‘Very Dark Day’: High Court Won’t Hear Washington Florist’s Religious Liberty Case

‘Very Dark Day’: High Court Won’t Hear Washington Florist’s Religious Liberty Case

The Supreme Court’s decision to decline an appeal by Washington florist Barronelle Stutzman, who was fined by the state for refusing to design a flower arrangement for a same-sex wedding due to her Christian beliefs, was a “very dark day in the Supreme Court,” the leader of the firm representing Stutzman says. 

Stutzman has been embroiled in a battle for her livelihood for eight years as her home state has brought the full force of Washington’s antidiscrimination law against her.

Alliance Defending Freedom CEO Michael Farris said in a statement that the July 2 decision to not grant a hearing at the high court “sends a very bad signal about general claims of religious freedom when in conflict with LGBT rights.” 

“We should all expect a scene reminiscent of the celebration at the Stone Table in ‘The Lion, the Witch and the Wardrobe,’” Farris said. “The LGBT forces will come after every Christian business owner with fierce intentions and a taste for revenge. 

“People of faith are not being allowed to coexist,” he continued. “We are being compelled to celebrate that which God commands us to avoid.”

Stutzman, owner of Arlene’s Flowers in Richland, Washington, had been serving Rob Ingersoll for nearly a decade when he came to the shop in 2013 and asked Stutzman to design floral arrangements to celebrate his marriage to another man.

Stutzman politely declined, explaining that her Biblical beliefs prevented her from fulfilling his request. But she did refer Ingersoll to three local florists whom she thought would do a good job.

Before Ingersoll left the shop, he and Stutzman hugged—a sign that Stutzman took as meaning their friendship was still intact.

The following day, Ingersoll’s partner, Curt Freed, posted about the encounter on social media, prompting news coverage that was then seen by the Washington attorney general.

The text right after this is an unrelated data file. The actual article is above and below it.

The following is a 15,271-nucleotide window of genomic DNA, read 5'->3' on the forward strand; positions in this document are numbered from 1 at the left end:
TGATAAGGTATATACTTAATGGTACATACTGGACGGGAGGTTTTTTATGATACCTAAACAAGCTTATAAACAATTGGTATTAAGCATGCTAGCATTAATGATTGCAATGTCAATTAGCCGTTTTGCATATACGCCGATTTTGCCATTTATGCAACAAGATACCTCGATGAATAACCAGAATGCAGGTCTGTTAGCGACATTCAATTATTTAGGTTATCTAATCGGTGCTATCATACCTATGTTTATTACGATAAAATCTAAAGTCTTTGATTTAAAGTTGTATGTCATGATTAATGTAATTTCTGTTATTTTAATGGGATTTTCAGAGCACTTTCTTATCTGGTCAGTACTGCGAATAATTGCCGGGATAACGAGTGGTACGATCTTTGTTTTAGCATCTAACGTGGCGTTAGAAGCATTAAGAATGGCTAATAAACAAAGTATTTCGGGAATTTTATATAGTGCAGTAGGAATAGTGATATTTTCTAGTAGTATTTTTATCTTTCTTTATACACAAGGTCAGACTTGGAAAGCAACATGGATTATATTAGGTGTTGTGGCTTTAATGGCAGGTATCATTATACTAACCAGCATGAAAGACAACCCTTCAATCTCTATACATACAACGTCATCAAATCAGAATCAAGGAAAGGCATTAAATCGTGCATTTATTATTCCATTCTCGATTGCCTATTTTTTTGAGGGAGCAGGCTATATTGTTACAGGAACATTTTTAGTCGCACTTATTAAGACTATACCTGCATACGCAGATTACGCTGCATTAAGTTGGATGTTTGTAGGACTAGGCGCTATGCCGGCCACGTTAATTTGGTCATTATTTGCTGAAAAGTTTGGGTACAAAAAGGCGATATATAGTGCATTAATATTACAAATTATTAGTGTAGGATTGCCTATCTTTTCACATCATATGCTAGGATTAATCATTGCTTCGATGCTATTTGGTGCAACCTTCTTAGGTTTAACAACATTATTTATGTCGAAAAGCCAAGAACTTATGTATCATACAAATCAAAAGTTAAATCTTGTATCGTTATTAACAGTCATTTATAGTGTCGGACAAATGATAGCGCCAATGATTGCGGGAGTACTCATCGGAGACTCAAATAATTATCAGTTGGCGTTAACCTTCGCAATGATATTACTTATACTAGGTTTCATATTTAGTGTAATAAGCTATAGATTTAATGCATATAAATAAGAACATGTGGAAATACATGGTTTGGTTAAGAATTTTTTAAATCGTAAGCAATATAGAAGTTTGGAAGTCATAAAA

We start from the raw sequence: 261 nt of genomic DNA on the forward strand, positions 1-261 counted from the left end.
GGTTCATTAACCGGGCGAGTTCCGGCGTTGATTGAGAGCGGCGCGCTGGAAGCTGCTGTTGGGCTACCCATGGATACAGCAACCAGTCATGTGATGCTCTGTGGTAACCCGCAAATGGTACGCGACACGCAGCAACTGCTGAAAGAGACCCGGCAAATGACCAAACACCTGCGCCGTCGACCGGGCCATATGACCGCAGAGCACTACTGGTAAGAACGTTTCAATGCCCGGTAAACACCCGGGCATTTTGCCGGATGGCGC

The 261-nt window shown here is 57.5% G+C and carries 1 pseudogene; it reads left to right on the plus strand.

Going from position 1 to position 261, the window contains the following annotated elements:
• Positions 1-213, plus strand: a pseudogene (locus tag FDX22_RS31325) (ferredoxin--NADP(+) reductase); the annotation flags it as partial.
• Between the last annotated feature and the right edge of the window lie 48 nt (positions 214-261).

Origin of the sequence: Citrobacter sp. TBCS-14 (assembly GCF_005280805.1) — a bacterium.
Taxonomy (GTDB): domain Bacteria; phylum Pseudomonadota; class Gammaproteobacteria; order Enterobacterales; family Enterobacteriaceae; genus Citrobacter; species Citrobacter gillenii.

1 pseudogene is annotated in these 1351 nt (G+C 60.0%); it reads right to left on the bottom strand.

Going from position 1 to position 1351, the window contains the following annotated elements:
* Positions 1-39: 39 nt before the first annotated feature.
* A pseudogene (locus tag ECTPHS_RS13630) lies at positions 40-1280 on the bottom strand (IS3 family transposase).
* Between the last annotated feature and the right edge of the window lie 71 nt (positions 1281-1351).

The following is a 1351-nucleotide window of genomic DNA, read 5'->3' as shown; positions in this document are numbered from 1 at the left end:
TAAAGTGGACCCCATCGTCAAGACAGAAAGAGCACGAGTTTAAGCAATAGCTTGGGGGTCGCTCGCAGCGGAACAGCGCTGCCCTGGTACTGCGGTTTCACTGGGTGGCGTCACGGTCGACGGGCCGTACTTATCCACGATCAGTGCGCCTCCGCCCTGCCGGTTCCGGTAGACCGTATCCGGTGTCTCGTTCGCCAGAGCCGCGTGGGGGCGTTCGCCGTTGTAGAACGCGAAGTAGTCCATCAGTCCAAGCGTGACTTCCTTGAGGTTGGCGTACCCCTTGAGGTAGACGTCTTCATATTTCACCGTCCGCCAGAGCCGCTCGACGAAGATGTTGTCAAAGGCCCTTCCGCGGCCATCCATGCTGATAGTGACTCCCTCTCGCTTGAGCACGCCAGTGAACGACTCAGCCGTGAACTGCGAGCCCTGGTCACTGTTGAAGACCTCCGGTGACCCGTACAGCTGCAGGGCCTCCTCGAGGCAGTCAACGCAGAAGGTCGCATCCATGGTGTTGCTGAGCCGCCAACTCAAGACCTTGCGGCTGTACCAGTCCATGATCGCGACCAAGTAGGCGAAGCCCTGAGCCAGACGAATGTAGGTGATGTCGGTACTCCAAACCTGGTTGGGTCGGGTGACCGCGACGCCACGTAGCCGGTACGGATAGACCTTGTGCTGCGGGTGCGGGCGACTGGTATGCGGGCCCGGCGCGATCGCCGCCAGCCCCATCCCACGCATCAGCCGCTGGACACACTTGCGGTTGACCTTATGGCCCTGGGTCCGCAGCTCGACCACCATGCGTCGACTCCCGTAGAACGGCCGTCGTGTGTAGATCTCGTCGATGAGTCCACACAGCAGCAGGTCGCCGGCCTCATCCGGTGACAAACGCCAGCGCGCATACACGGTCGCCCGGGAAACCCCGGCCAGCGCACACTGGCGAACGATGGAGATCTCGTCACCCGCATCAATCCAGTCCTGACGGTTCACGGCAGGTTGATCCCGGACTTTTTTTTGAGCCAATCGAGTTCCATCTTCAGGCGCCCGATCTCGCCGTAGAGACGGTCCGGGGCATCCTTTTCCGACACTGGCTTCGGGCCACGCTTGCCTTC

Although the attorney general’s office received no complaint about the incident, the office contacted Stutzman and requested an “Assurance of Discontinuance,” which would state that Stutzman would provide wedding floral services equally to same-sex and opposite-sex couples. When she refused to sign the document, the state sued Arlene’s Flowers—as well as Stutzman in her personal capacity—alleging violations of the Washington Law Against Discrimination and the Consumer Protection Act.

Later, the American Civil Liberties Union filed a separate lawsuit on behalf of Ingersoll and Freed.

In 2017, the Washington Supreme Court ruled against Stutzman.

Later that year, Stutzman appealed to the U.S. Supreme Court. It then sent her case back to the Washington Supreme Court in June 2018 after the decision in the Masterpiece Cakeshop case.

But the Washington Supreme Court doubled down on its original ruling against Stutzman, and the U.S. Supreme Court’s recent decision not to hear the case means that the ruling against her will stand.

Both Farris and Kristen Waggoner, ADF general counsel and Stutzman’s attorney, vowed to not give up.

“Although the outcome of this case is tragic, the critical work of protecting the First Amendment freedoms of all Americans must continue,” Waggoner said

“A government that can crush someone like Barronelle, who kindly served her gay customer for nearly a decade but simply declined to create art celebrating one sacred ceremony, can use its power to crush any of us regardless of our political ideology or views on important issues like marriage,” she warned.

Waggoner pointed out that other courts, such as the Arizona Supreme Court in the case of Brush & Nib Studioand the 8th Circuit in the case of Minnesota-based video production company Telescope Media Group, have ruled that the government cannot force creative professionals to create artistic expressions that violate their religious beliefs.

“We are confident that the Supreme Court will eventually join those courts in affirming the constitutionally protected freedom of creative professionals to live and work consistently with their most deeply held beliefs,” she said.

Three of the U.S. Supreme Court’s conservative justices—Clarence Thomas, Samuel Alito and Neil Gorsuch—said they would have heard the case.

“Our country was founded to make religious freedom secure as our first freedom,” wrote Farris. “We cannot give up the essence of America voluntarily. 

“We will stand up before people,” he concluded. “We will kneel in prayer before God. We will run into battle with the certain knowledge that all that is just and true and pure is on our side.”

Photo: Courtesy of Alliance Defending Freedom

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